Family and friends honor Sam ‘Bam’ Cunningham at memorial service
Lynn Swann remembers the night Sam “Bam” Cunningham, the man who held the record for the most touchdowns in a Rose Bowl game, chased him through a parking lot one evening after Mr. Swann teased him.
There they were, zig-zagging between cars in a parking lot at night. And here Mr. Swann was, all those decades later, talking about that Saturday from behind a podium on the 50-yard line of the Peabody Stadium field where Mr. Cunningham made the plays that got him All-American honors in football.
“Sam was chasing me, all 230 pounds of a fullback trying to catch this fast wide receiver,” Mr. Swann told the crowd of hundreds of people during a memorial service for this legend they loved. Many in the crowd had played with Mr. Cunningham.
Mr. Swann told the audience he couldn’t outrun Mr. Cunningham, his roommate, who grabbed him that night in the parking lot.
“I knew right then that if I was going to survive my experience at the University of Southern California, I was going to have to step up my game,” Mr. Swann said. “Sam didn’t have to say much. He led by example.”
Friends and family praised Mr. Cunningham, the record-breaking USC and New England Patriots fullback who died Sept. 7 at age 71, during a service that was a blend of laughter and tears.
Standing near displays of Mr. Cunningham’s Patriots, USC and Santa Barbara High School’s jerseys, Meryl Cohn read Mr. Cunningham’s obituary, which noted his place in the history of college football.
Mr. Cunningham, whose jersey number was 39 for the Patriots and Trojans and 34 for the Dons, rushed for 135 yards and two touchdowns in the Sept. 12, 1970, game between USC and the University of Alabama. Mr. Cunningham’s performance as a black athlete in that away game is credited for inspiring the integration of college football in Alabama.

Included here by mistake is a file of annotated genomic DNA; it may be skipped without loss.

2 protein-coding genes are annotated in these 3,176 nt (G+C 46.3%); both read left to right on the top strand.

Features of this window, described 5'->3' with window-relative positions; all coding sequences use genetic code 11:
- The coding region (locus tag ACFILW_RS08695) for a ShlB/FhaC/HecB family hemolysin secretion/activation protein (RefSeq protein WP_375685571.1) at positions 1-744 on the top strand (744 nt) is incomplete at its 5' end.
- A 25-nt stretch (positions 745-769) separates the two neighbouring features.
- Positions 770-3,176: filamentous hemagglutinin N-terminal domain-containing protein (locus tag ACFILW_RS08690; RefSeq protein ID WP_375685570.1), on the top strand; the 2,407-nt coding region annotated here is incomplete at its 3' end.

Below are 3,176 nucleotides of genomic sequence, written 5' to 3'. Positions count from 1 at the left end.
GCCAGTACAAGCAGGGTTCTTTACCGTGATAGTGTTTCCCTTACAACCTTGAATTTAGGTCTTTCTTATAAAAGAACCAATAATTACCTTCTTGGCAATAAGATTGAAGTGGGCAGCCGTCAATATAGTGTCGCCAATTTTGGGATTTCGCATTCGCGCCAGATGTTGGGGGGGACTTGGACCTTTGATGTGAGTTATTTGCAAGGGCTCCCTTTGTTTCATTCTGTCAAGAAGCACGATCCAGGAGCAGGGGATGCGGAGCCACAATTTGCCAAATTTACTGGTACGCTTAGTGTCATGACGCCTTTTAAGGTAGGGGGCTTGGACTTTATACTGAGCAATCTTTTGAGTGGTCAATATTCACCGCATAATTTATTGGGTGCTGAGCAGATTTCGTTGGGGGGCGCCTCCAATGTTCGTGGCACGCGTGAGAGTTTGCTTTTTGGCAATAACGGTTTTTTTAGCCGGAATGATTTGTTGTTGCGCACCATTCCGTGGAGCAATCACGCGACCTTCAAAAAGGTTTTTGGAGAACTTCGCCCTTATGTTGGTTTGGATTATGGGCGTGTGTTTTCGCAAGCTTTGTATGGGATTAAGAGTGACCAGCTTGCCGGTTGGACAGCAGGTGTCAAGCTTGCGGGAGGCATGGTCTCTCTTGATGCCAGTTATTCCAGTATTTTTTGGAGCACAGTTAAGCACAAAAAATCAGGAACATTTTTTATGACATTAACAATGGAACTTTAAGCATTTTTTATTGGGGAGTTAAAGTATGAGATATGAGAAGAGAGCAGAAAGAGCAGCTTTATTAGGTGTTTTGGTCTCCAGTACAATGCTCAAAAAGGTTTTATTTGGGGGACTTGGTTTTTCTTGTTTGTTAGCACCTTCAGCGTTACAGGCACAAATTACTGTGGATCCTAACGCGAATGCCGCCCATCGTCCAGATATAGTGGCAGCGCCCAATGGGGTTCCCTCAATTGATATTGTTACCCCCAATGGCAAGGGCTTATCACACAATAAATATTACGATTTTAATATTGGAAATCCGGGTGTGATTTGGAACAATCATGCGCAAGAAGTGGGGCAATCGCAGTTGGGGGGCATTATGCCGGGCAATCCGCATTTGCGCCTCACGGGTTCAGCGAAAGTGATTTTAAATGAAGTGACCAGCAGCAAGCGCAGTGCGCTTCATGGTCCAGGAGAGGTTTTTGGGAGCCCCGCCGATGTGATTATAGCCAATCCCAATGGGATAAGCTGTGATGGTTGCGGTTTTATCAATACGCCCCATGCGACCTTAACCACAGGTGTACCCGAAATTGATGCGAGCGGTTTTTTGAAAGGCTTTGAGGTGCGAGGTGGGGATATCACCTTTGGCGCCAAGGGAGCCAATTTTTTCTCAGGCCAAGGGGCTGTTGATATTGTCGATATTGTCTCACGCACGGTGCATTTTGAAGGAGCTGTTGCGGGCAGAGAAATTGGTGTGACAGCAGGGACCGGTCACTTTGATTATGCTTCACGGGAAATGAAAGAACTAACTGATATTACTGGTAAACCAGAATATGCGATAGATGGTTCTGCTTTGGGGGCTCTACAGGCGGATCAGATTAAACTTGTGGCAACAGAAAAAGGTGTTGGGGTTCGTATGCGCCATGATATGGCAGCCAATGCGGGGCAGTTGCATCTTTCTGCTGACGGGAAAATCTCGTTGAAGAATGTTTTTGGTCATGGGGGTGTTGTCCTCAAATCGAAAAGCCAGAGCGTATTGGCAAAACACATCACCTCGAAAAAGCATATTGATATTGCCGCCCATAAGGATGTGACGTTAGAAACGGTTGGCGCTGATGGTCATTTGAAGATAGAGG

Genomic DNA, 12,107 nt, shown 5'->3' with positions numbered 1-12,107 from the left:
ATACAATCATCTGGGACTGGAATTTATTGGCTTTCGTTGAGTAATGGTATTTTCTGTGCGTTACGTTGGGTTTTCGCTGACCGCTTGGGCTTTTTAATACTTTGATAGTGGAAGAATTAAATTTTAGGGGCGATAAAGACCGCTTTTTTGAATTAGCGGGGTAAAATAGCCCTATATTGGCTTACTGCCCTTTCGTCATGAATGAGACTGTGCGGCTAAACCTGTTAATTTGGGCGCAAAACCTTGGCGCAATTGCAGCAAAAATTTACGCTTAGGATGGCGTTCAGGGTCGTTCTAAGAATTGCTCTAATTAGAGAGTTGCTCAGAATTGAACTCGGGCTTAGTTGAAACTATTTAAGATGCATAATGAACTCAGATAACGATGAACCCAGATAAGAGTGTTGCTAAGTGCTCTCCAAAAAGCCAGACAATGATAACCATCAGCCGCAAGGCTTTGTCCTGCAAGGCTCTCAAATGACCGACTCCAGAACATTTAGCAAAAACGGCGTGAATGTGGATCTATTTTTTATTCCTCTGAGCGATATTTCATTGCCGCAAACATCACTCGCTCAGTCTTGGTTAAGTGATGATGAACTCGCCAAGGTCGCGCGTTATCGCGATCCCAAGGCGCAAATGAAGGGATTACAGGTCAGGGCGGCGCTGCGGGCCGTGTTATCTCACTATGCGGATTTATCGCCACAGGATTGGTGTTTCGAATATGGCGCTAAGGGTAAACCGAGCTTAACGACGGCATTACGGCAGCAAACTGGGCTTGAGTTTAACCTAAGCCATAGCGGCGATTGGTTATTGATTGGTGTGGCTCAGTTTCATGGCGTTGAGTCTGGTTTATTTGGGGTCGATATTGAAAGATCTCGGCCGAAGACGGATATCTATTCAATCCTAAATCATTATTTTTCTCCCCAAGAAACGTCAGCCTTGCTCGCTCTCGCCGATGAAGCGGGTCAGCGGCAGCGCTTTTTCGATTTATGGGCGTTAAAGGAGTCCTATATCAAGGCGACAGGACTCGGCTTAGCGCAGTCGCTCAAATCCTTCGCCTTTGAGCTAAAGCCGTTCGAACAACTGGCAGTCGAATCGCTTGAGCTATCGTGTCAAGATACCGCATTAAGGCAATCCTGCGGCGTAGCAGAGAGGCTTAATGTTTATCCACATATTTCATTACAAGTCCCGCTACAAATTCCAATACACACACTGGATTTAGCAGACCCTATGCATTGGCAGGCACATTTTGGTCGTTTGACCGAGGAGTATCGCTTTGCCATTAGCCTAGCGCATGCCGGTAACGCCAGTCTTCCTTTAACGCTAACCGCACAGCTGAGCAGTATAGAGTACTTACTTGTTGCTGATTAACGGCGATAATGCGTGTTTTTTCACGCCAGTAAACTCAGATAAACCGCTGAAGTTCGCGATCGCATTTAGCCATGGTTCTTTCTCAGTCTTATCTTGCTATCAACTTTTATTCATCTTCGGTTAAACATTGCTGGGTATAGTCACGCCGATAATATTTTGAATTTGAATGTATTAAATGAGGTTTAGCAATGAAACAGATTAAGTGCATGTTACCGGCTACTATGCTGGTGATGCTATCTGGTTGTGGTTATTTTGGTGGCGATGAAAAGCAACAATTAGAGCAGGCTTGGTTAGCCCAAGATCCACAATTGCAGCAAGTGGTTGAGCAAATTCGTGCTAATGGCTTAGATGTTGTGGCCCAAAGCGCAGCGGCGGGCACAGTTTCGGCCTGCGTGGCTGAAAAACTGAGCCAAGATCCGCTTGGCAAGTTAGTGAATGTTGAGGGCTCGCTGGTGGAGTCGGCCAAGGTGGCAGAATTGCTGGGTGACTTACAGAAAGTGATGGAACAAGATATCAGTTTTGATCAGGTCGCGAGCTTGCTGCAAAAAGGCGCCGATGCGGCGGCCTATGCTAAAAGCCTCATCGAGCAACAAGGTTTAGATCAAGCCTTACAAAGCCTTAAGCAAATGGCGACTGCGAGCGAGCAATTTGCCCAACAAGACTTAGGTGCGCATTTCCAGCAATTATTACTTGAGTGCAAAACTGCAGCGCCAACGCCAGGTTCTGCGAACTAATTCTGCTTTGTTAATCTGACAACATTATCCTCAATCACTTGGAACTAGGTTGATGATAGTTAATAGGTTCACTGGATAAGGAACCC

Mr. Swann took note of that moment.
“Sam didn’t let that go to his head,” Mr. Swann said. “He did what he was supposed to do. He was a man in a place that time called for in athletics and in America. It did not change Sam one bit.
“He was the same, kind, gentle, good-hearted individual that he had always been,” Mr. Swann said. “That was not going to change.
“We celebrate him for all the things he’s done,” Mr. Swann continued. “I will never forget him as a friend.”
There were a number of emotional moments during the service. Howard Slusher, Mr. Cunningham’s agent, found it difficult to speak about the friend he lost, and Samahndi Cunningham, Mr. Cunningham’s daughter, ran up and embraced him. That helped Mr. Slusher, who delivered his tribute, then joked he would collect his usual agent’s fee of 10%. The audience laughed.
Family member Kayla Cunningham sang a tribute, and Randall Cunningham, Sam Cunningham’s brother, praised his brother during his time at the 50-yard podium. He said he knows they will one day be reunited in heaven.
“I look forward to seeing my brother in Paradise,” Randall Cunningham said as the clouds above him parted.
The service was led by Charle’ Young of Madison Temple COGIC, a longtime friend of Mr. Cunningham. For the eulogy, he stepped in front of the podium and onto Cunningham Track, named after Sam, and walked up and down in front of the crowd.
“I wouldn’t be here if it weren’t for Sam,” Mr. Young said, referring to how his friend inspired him to stay on the right path. “I probably would have died somewhere on the streets of Los Angeles.”
Mr. Young and other speakers stressed Mr. Cunningham, who’s survived by his longtime wife Cine D. Ivery and many family members, was not just a great football player. (His name is in several halls of fame).
They said he was a great man.
“I want you to hear me and hear me well. Sam was born for a time like this,” Mr. Young said. “That was the reason he came.”
As he walked down the new Cunningham track, Mr. Young noted Mr. Cunningham ran down the old, cinder block track around the same field. “He ran down the fastest guys in the state. That was Sam Cunningham.
“Sam Cunningham was a wise man. Sam Cunningham was a strong man,” Mr. Young said. “Sam had a heart of gold.”
As he talked further, Mr. Young put his emphasis on Sam’s name in each statement.
“Sam was my friend. Sam was the best man at my wedding,” Mr. Young said. “Sam was the godfather of my first child.”
Mr. Young, 70, told the crowd that it’s important to make the fourth quarter of your life count because that’s when the game is won or lost.
“I owe it to Sam on this day to give the best I can.”